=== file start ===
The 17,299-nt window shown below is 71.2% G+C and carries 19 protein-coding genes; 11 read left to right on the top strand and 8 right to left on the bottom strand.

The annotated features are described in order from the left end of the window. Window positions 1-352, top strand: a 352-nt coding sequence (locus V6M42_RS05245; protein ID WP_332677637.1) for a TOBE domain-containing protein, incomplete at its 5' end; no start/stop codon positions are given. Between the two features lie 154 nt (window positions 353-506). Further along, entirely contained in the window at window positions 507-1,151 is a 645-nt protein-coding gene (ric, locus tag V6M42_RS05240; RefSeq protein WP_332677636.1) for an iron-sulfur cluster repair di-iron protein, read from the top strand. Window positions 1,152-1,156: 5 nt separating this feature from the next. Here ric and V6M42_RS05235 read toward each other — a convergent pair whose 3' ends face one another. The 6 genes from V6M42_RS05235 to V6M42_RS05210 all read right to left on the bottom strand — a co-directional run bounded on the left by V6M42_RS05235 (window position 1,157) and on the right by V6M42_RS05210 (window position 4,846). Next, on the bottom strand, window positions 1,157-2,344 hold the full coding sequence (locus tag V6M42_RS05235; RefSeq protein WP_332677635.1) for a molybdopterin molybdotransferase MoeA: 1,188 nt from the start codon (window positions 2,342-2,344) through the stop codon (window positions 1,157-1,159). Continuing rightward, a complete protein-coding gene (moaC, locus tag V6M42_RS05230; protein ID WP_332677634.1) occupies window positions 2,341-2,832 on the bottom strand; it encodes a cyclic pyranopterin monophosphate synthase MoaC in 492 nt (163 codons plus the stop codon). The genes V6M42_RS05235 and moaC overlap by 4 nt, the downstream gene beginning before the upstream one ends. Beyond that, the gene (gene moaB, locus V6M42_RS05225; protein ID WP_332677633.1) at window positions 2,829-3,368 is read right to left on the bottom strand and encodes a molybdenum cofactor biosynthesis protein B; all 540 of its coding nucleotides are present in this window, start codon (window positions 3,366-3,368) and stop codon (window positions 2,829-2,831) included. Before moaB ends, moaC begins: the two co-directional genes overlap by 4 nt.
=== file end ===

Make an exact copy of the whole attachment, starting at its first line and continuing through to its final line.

The 17,299-nt window shown below is 71.2% G+C and carries 19 protein-coding genes; 11 read left to right on the top strand and 8 right to left on the bottom strand.

The annotated features are described in order from the left end of the window. Window positions 1-352, top strand: a 352-nt coding sequence (locus V6M42_RS05245; protein ID WP_332677637.1) for a TOBE domain-containing protein, incomplete at its 5' end; no start/stop codon positions are given. Between the two features lie 154 nt (window positions 353-506). Further along, entirely contained in the window at window positions 507-1,151 is a 645-nt protein-coding gene (ric, locus tag V6M42_RS05240; RefSeq protein WP_332677636.1) for an iron-sulfur cluster repair di-iron protein, read from the top strand. Window positions 1,152-1,156: 5 nt separating this feature from the next. Here ric and V6M42_RS05235 read toward each other — a convergent pair whose 3' ends face one another. The 6 genes from V6M42_RS05235 to V6M42_RS05210 all read right to left on the bottom strand — a co-directional run bounded on the left by V6M42_RS05235 (window position 1,157) and on the right by V6M42_RS05210 (window position 4,846). Next, on the bottom strand, window positions 1,157-2,344 hold the full coding sequence (locus tag V6M42_RS05235; RefSeq protein WP_332677635.1) for a molybdopterin molybdotransferase MoeA: 1,188 nt from the start codon (window positions 2,342-2,344) through the stop codon (window positions 1,157-1,159). Continuing rightward, a complete protein-coding gene (moaC, locus tag V6M42_RS05230; protein ID WP_332677634.1) occupies window positions 2,341-2,832 on the bottom strand; it encodes a cyclic pyranopterin monophosphate synthase MoaC in 492 nt (163 codons plus the stop codon). The genes V6M42_RS05235 and moaC overlap by 4 nt, the downstream gene beginning before the upstream one ends. Beyond that, the gene (gene moaB, locus V6M42_RS05225; protein ID WP_332677633.1) at window positions 2,829-3,368 is read right to left on the bottom strand and encodes a molybdenum cofactor biosynthesis protein B; all 540 of its coding nucleotides are present in this window, start codon (window positions 3,366-3,368) and stop codon (window positions 2,829-2,831) included. Before moaB ends, moaC begins: the two co-directional genes overlap by 4 nt.